Some of the most beautiful women in the world talk about their constant struggles with their body image. Julianne Moore says she feels hungry ALL THE TIME and suspects most other women in Hollywood do too. I don't want that. But also I don't want to feel like I'm wearing a coat of extra skin. (That's how I'm referring to my fat these days) I'd also like to stop googling the weight of celebrities just to see how much I would have to lose in order to be their size. Objectifying them in order to serve some sick selfish insecurity isn't really what I should to be doing.
Glamour mag just did a study that revealed that 97% of women are seriously negative towards their bodies every day. I'm not normally a big fan of these types of magazines because they usually just make me want to buy shit that I don't need. BUT sometimes Glamour comes out with interesting articles. This is one of them.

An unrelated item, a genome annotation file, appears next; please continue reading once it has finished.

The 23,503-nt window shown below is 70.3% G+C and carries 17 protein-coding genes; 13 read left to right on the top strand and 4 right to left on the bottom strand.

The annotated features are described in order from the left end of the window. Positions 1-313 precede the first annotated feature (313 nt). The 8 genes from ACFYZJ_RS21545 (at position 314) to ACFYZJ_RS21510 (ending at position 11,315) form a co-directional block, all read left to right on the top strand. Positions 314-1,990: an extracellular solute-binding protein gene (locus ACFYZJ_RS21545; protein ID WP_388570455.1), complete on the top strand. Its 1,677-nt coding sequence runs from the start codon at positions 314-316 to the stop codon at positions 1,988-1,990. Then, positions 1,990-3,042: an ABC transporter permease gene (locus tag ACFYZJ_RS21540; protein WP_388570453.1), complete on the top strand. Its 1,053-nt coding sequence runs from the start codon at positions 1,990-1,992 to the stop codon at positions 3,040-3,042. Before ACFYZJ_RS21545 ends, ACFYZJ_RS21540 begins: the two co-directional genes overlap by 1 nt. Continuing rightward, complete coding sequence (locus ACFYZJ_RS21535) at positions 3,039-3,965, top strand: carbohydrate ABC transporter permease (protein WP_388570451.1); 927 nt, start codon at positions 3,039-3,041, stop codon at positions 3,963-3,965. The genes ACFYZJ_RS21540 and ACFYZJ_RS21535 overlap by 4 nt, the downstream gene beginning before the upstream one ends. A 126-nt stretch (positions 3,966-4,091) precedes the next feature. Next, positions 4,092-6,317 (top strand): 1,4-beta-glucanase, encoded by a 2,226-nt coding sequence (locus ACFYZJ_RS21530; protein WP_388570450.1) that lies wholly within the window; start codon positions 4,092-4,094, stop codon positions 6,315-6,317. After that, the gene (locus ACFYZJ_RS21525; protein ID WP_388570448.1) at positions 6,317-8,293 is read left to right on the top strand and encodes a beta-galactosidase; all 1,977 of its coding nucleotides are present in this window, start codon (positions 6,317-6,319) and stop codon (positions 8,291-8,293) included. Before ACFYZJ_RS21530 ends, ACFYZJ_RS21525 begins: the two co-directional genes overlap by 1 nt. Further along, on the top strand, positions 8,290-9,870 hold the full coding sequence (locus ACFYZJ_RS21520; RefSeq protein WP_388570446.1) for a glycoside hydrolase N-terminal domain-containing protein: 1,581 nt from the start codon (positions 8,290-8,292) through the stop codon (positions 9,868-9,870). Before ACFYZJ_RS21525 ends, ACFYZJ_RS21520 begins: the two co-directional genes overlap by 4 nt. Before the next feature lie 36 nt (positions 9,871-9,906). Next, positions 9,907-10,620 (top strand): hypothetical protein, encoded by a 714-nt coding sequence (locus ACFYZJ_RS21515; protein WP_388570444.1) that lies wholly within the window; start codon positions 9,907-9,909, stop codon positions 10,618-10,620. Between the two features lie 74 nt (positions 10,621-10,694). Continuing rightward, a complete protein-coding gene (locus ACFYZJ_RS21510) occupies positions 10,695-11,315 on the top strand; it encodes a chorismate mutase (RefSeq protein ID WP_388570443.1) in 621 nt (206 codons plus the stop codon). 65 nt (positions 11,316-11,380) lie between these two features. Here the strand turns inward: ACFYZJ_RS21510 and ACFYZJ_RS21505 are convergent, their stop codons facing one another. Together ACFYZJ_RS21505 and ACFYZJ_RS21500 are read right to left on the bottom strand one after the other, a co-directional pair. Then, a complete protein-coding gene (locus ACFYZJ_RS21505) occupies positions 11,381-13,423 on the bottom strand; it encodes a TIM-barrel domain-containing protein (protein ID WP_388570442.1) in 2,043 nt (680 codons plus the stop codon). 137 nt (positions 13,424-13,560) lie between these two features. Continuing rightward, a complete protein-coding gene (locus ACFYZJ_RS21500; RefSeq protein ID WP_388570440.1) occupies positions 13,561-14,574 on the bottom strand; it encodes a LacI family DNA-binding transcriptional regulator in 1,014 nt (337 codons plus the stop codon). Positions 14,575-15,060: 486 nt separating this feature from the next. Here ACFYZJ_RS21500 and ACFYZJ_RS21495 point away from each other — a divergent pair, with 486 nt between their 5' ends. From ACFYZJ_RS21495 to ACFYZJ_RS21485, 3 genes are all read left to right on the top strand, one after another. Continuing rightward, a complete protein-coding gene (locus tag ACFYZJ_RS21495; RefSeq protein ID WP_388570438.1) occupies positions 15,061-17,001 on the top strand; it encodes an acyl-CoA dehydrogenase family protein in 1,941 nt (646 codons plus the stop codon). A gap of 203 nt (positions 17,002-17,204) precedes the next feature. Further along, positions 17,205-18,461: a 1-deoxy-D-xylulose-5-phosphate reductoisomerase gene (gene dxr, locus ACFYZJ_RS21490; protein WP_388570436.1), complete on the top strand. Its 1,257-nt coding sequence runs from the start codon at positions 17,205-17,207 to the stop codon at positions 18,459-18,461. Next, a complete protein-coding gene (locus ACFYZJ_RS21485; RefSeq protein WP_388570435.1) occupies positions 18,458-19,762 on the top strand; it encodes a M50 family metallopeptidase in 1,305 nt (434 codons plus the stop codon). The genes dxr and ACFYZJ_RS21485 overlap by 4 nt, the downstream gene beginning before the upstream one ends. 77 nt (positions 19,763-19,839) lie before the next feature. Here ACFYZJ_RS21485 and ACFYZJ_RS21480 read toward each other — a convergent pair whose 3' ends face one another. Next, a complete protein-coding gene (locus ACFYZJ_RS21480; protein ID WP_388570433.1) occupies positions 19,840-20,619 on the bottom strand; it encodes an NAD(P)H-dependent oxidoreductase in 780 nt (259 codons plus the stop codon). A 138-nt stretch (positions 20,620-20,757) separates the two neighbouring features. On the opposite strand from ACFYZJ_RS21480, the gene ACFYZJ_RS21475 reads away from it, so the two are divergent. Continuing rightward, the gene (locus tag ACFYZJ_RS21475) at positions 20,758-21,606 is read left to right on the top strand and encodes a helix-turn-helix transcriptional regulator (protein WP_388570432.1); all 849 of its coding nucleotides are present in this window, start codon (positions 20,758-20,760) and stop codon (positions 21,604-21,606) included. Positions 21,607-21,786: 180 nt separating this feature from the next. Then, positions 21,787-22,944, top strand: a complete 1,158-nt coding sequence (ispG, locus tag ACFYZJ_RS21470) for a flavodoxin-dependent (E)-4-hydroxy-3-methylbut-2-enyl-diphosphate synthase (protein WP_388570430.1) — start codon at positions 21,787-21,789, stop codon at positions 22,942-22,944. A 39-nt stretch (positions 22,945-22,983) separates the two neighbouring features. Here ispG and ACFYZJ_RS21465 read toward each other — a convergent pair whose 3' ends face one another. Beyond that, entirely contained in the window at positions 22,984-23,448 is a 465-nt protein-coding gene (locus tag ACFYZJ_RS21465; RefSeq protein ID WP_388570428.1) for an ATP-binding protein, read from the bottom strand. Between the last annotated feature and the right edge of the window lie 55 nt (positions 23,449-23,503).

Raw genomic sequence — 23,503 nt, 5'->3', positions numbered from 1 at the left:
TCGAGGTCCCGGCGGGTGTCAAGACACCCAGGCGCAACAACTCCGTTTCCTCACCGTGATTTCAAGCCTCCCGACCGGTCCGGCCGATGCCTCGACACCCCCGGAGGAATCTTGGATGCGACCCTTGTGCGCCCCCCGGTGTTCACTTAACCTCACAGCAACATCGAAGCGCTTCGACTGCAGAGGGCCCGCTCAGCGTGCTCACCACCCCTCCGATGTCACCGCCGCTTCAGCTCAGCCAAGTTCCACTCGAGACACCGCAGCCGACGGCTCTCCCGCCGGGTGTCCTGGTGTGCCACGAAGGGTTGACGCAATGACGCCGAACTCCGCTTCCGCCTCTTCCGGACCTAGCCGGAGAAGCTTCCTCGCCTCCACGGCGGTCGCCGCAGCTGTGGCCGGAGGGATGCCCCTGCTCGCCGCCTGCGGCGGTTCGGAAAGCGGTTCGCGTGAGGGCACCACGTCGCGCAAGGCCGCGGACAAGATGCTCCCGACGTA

Basically, they had women note every negative thought they had about their bodies for a day. 97% of women had at least one. I should say that I am always skeptical of these studies, and this one doesn't necessarily seem too scientific since they aren't very specific about their study controls. But, I for sure would have responded like one of the negative women who participated so the study is beneficial for me.
Nothing that they state is very revolutionary. I know that the problem isn't my actual body. Reviewing the timeline of my relationship with body hate clearly suggests I have deeper issues. The reason why this article is sort of helping me right now though is that I feel like I'm finally really tired of the self hate. Remember when I said that I think I am generally good looking? They list tips to help with focusing on the positive so I'm already off to a good start. These steps seem manageable and I am actually working out right now (tip 3) because it does make me feel better.